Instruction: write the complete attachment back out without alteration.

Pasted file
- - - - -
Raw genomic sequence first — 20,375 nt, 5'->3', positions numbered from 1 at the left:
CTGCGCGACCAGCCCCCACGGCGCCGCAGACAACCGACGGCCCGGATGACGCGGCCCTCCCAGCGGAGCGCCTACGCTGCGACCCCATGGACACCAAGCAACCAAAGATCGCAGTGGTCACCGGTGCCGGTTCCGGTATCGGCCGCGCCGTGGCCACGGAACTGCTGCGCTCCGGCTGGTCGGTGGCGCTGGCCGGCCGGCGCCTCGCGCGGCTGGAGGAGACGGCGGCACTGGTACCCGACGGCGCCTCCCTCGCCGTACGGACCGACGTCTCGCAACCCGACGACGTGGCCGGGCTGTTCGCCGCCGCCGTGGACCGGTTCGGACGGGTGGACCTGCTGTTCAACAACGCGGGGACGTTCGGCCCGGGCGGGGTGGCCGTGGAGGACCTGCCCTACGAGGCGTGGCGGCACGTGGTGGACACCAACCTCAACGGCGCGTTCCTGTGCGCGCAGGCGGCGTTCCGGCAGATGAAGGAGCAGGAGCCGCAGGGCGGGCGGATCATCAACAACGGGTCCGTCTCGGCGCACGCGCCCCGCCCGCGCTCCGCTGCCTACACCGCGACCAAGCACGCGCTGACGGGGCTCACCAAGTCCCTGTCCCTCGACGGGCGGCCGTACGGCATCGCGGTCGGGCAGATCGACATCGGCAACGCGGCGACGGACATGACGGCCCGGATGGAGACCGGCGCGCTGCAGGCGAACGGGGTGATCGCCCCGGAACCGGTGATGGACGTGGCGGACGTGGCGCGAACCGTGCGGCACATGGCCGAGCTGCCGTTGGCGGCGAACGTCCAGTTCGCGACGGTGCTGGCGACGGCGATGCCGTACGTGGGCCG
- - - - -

Raw genomic sequence first — 20,375 nt, 5'->3', positions numbered from 1 at the left:
CTGCGCGACCAGCCCCCACGGCGCCGCAGACAACCGACGGCCCGGATGACGCGGCCCTCCCAGCGGAGCGCCTACGCTGCGACCCCATGGACACCAAGCAACCAAAGATCGCAGTGGTCACCGGTGCCGGTTCCGGTATCGGCCGCGCCGTGGCCACGGAACTGCTGCGCTCCGGCTGGTCGGTGGCGCTGGCCGGCCGGCGCCTCGCGCGGCTGGAGGAGACGGCGGCACTGGTACCCGACGGCGCCTCCCTCGCCGTACGGACCGACGTCTCGCAACCCGACGACGTGGCCGGGCTGTTCGCCGCCGCCGTGGACCGGTTCGGACGGGTGGACCTGCTGTTCAACAACGCGGGGACGTTCGGCCCGGGCGGGGTGGCCGTGGAGGACCTGCCCTACGAGGCGTGGCGGCACGTGGTGGACACCAACCTCAACGGCGCGTTCCTGTGCGCGCAGGCGGCGTTCCGGCAGATGAAGGAGCAGGAGCCGCAGGGCGGGCGGATCATCAACAACGGGTCCGTCTCGGCGCACGCGCCCCGCCCGCGCTCCGCTGCCTACACCGCGACCAAGCACGCGCTGACGGGGCTCACCAAGTCCCTGTCCCTCGACGGGCGGCCGTACGGCATCGCGGTCGGGCAGATCGACATCGGCAACGCGGCGACGGACATGACGGCCCGGATGGAGACCGGCGCGCTGCAGGCGAACGGGGTGATCGCCCCGGAACCGGTGATGGACGTGGCGGACGTGGCGCGAACCGTGCGGCACATGGCCGAGCTGCCGTTGGCGGCGAACGTCCAGTTCGCGACGGTGCTGGCGACGGCGATGCCGTACGTGGGCCG